09
Feb
18
Finding love against all odds
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Finding love against all odds

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It is rare to find a love that resists the ravages of time and the accidents of history.

Nestled deep in the heart of Carveth Care Centre is a marriage that has done just that.

Smiling gently at his wife, Wilhelmina, of 65 years, 86-year-old Henry Sprenger loves her more than anything. Now, as his bride transitions into long-term care, he clings tightly to the memories of their life together.

“I got married three times to the same woman,” says Henry with a chuckle in early February 2018, four days after Wilhelmina was admitted to the nursing home in Gananoque. “Now you know why we’ve been married so long, 20 years for each ceremony.”

The couple smiles at the memory of their three services in 1952: one by proxy between Canada and the Netherlands; one at a city hall in Canada; one in a church.

“Once would have been enough,” says Henry with his trademark humour.


 

Childhood friends in Amsterdam, Henry and Wilhelmina’s feelings grew fonder as they grew older.

“We met when we were nine years old,” confirms Wilhelmina who spent seven months in foster care during WWII due to a food shortage. “We were neighbours.”

The couple reflects back to that time when survival was a struggle. School was closed for a year as war raged around them. Henry jeopardized his safety by sneaking food to neighbours hiding Jewish people from the German Army.

“It was a real no-no, feeding Jewish people,” explains Henry about the milk he carried to people hiding in a nearby attic. “It was cold up there, too. We didn’t have electricity or gas for nine months. The only thing we had was water.”

Henry adds wisely, “Now we complain when hydro goes out for a few hours.”

Carrying a picture of Wilhelmina while he served in the Merchant Marines, Henry asked for her hand in marriage when he returned from duty.

“We wrote to each other for a year-and-a-half,” he says about their time apart.

Not yet 21 and newly engaged, Henry accompanied his parents across the ocean to start a new life in Canada. Wilhelmina followed him three months later.

“We were meant for each other,” he says wistfully. “She was my first and last love.”

Grateful to be in Canada, Henry worked hard to support his wife and two young children. The couple enjoyed the same interests and hobbies such as camping, sailing and travelling.

“We always had a vacation every summer,” explains Marion, their youngest child. “It was always on a shoestring budget, but sometimes that’s more fun.”

Between vacations, Henry earned a living coordinating building supplies in the construction industry. “I’ve been on all of the tall buildings in Toronto before they were finished,” he says proudly.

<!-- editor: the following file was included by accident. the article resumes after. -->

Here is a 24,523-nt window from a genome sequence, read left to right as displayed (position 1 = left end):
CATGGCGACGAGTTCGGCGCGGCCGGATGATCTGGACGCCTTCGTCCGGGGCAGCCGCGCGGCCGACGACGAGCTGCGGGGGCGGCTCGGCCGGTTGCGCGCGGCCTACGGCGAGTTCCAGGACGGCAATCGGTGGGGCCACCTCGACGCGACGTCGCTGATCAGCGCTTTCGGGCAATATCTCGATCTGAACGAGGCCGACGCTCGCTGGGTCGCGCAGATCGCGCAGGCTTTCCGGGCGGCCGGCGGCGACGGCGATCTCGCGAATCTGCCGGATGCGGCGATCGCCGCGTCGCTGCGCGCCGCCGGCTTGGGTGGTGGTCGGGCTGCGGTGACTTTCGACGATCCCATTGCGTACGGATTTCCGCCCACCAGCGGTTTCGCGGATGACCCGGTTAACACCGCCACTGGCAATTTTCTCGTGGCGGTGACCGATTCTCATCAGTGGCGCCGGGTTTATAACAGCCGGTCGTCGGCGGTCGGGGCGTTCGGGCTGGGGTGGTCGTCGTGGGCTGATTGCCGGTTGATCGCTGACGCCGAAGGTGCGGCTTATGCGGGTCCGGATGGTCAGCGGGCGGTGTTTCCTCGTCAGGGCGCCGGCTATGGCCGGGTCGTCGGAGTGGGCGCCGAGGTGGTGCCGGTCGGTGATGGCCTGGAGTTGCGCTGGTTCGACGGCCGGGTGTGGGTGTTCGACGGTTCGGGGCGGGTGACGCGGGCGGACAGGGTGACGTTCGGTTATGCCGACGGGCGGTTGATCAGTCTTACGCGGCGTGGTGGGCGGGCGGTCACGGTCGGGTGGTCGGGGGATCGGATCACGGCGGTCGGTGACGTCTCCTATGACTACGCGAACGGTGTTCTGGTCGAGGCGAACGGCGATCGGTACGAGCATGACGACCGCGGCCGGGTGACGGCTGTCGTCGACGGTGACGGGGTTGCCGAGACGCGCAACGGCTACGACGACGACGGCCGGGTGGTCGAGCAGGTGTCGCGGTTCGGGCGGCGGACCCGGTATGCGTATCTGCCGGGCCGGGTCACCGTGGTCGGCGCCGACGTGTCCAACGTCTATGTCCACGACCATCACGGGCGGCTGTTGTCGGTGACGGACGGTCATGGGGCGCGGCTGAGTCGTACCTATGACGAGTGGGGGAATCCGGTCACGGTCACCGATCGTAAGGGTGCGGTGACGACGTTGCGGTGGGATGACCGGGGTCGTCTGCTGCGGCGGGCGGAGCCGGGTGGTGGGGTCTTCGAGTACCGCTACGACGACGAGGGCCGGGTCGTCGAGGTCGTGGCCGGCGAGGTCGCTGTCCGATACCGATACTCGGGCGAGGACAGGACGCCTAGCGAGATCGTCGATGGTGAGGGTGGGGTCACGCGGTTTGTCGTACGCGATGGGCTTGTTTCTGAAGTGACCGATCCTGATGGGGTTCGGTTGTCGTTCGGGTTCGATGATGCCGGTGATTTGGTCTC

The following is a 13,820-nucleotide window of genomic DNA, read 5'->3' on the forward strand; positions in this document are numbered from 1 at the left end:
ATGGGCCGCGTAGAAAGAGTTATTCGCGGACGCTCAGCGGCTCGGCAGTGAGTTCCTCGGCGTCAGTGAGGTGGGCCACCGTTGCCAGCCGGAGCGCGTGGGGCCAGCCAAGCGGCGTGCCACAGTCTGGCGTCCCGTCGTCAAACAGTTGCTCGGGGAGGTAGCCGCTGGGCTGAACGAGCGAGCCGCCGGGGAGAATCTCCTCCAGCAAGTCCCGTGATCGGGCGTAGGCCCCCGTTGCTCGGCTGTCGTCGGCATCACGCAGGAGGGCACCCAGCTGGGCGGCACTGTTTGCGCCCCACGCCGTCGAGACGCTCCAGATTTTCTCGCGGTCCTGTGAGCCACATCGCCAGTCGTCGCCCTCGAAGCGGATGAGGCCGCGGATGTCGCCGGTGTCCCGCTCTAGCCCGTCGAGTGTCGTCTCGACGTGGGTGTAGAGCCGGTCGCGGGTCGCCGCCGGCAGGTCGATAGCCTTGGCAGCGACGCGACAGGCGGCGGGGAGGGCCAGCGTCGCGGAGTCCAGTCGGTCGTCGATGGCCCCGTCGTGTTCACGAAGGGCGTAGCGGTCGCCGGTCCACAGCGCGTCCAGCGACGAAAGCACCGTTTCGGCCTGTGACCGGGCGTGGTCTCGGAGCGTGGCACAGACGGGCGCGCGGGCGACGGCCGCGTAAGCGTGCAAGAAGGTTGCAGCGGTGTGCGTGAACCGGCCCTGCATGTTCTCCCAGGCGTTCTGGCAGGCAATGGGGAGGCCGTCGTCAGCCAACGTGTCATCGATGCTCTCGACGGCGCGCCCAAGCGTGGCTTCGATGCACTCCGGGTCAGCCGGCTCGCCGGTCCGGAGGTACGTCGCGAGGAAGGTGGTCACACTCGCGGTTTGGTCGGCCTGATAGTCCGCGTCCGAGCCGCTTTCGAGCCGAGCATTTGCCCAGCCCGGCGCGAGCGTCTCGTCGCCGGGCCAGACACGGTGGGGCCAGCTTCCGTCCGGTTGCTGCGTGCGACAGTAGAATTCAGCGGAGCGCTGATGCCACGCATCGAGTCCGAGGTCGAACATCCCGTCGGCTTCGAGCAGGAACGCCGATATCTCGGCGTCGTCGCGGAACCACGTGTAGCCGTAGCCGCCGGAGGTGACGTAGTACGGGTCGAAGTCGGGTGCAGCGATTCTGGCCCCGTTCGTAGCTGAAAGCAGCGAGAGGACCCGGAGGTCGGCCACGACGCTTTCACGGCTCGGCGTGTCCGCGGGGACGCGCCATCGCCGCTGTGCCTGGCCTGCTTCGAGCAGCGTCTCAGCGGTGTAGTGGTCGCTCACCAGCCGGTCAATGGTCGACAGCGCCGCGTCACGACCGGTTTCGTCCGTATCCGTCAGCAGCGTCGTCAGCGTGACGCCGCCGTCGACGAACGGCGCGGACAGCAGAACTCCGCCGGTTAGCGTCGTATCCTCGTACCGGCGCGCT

The couple moved around the country before settling in Gananoque.

Asked if it has been a good marriage, Henry responds quickly, “One of the best.”

He smiles kindly at the woman he serves breakfast in bed, every day for the past 55 years. At 86 years old, Wilhelmina is still the object of his affection.

“I feel embarrassed, but it’s a nice thing he does for me,” says Wilhelmina about the morning tradition Henry started in the 60s when she was raising their two young children.

“It’s funny the thoughts that stay in your mind, like the nice things we did for each other,” she explains.

Asked how he feels about Wilhelmina’s transition to long-term care, Henry notes before looking down at the floor, “That’s a loaded question.”

“We prefer to stay together longer,” she says in the silence.

“It was getting pretty bad,” adds Henry. “We started to fight and argue. We never did that before.”

Wilhelmina notes solemnly, “I have dementia.”

Still in the early stages of the disease, Wilhelmina is alert and aware of her surroundings. Her memory slips occasionally, but is mostly intact.

She doesn’t remember waking up at 4 am that day and getting dressed. She does remember how hard Henry worked to provide for his family.

“He wasn’t a patient man. He was a go-getter. I was the opposite,” says Wilhelmina. “We had a good life, but we had to work. Henry is a hard worker. If there was no work, he wasn’t happy.”

A daily visitor at the nursing home, Henry is grateful for the medical attention Wilhelmina receives at Carveth Care Centre.

“This is a lovely facility,” says the couple’s daughter. “From the moment we walked in the door, it’s very homey and welcoming.”

Nodding his head in agreement, Henry adds quietly, “I don’t have any regrets.”

Henry and Wilhelmina’s eldest child, Frederick, lives in Mississauga, Ontario. Carveth Care Centre is honoured to tell the story of this couple (this Valentine’s Day) whose devotion to each other is true love.

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